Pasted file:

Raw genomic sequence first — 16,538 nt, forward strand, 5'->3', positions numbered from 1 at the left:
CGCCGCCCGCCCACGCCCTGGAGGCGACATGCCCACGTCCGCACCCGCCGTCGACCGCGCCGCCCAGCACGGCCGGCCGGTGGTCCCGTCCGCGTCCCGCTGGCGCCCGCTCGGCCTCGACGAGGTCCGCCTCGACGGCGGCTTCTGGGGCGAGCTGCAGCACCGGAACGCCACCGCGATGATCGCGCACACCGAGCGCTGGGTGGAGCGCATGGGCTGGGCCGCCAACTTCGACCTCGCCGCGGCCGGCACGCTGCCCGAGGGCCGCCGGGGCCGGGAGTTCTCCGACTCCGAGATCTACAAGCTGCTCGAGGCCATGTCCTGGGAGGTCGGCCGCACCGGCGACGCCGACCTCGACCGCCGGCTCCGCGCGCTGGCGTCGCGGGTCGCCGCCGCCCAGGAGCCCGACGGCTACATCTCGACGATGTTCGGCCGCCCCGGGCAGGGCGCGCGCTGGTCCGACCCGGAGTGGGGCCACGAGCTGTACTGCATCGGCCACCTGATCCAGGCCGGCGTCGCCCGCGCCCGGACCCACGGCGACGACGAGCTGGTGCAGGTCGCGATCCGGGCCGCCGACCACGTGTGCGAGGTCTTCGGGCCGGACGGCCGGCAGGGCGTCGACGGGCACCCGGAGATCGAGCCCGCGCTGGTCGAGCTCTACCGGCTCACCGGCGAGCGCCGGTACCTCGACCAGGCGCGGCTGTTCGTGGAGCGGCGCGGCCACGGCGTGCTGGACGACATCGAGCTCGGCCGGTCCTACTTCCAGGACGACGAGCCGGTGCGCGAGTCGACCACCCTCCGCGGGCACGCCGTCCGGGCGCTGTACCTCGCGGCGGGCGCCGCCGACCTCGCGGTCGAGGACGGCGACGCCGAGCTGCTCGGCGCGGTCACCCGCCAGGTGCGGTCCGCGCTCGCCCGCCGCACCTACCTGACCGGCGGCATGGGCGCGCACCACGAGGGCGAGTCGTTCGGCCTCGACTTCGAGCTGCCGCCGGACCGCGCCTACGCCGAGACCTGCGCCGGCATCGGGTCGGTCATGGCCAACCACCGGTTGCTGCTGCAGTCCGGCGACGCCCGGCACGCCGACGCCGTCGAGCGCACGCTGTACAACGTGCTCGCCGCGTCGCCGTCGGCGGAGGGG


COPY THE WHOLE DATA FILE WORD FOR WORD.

Raw genomic sequence first — 16,538 nt, forward strand, 5'->3', positions numbered from 1 at the left:
CGCCGCCCGCCCACGCCCTGGAGGCGACATGCCCACGTCCGCACCCGCCGTCGACCGCGCCGCCCAGCACGGCCGGCCGGTGGTCCCGTCCGCGTCCCGCTGGCGCCCGCTCGGCCTCGACGAGGTCCGCCTCGACGGCGGCTTCTGGGGCGAGCTGCAGCACCGGAACGCCACCGCGATGATCGCGCACACCGAGCGCTGGGTGGAGCGCATGGGCTGGGCCGCCAACTTCGACCTCGCCGCGGCCGGCACGCTGCCCGAGGGCCGCCGGGGCCGGGAGTTCTCCGACTCCGAGATCTACAAGCTGCTCGAGGCCATGTCCTGGGAGGTCGGCCGCACCGGCGACGCCGACCTCGACCGCCGGCTCCGCGCGCTGGCGTCGCGGGTCGCCGCCGCCCAGGAGCCCGACGGCTACATCTCGACGATGTTCGGCCGCCCCGGGCAGGGCGCGCGCTGGTCCGACCCGGAGTGGGGCCACGAGCTGTACTGCATCGGCCACCTGATCCAGGCCGGCGTCGCCCGCGCCCGGACCCACGGCGACGACGAGCTGGTGCAGGTCGCGATCCGGGCCGCCGACCACGTGTGCGAGGTCTTCGGGCCGGACGGCCGGCAGGGCGTCGACGGGCACCCGGAGATCGAGCCCGCGCTGGTCGAGCTCTACCGGCTCACCGGCGAGCGCCGGTACCTCGACCAGGCGCGGCTGTTCGTGGAGCGGCGCGGCCACGGCGTGCTGGACGACATCGAGCTCGGCCGGTCCTACTTCCAGGACGACGAGCCGGTGCGCGAGTCGACCACCCTCCGCGGGCACGCCGTCCGGGCGCTGTACCTCGCGGCGGGCGCCGCCGACCTCGCGGTCGAGGACGGCGACGCCGAGCTGCTCGGCGCGGTCACCCGCCAGGTGCGGTCCGCGCTCGCCCGCCGCACCTACCTGACCGGCGGCATGGGCGCGCACCACGAGGGCGAGTCGTTCGGCCTCGACTTCGAGCTGCCGCCGGACCGCGCCTACGCCGAGACCTGCGCCGGCATCGGGTCGGTCATGGCCAACCACCGGTTGCTGCTGCAGTCCGGCGACGCCCGGCACGCCGACGCCGTCGAGCGCACGCTGTACAACGTGCTCGCCGCGTCGCCGTCGGCGGAGGGG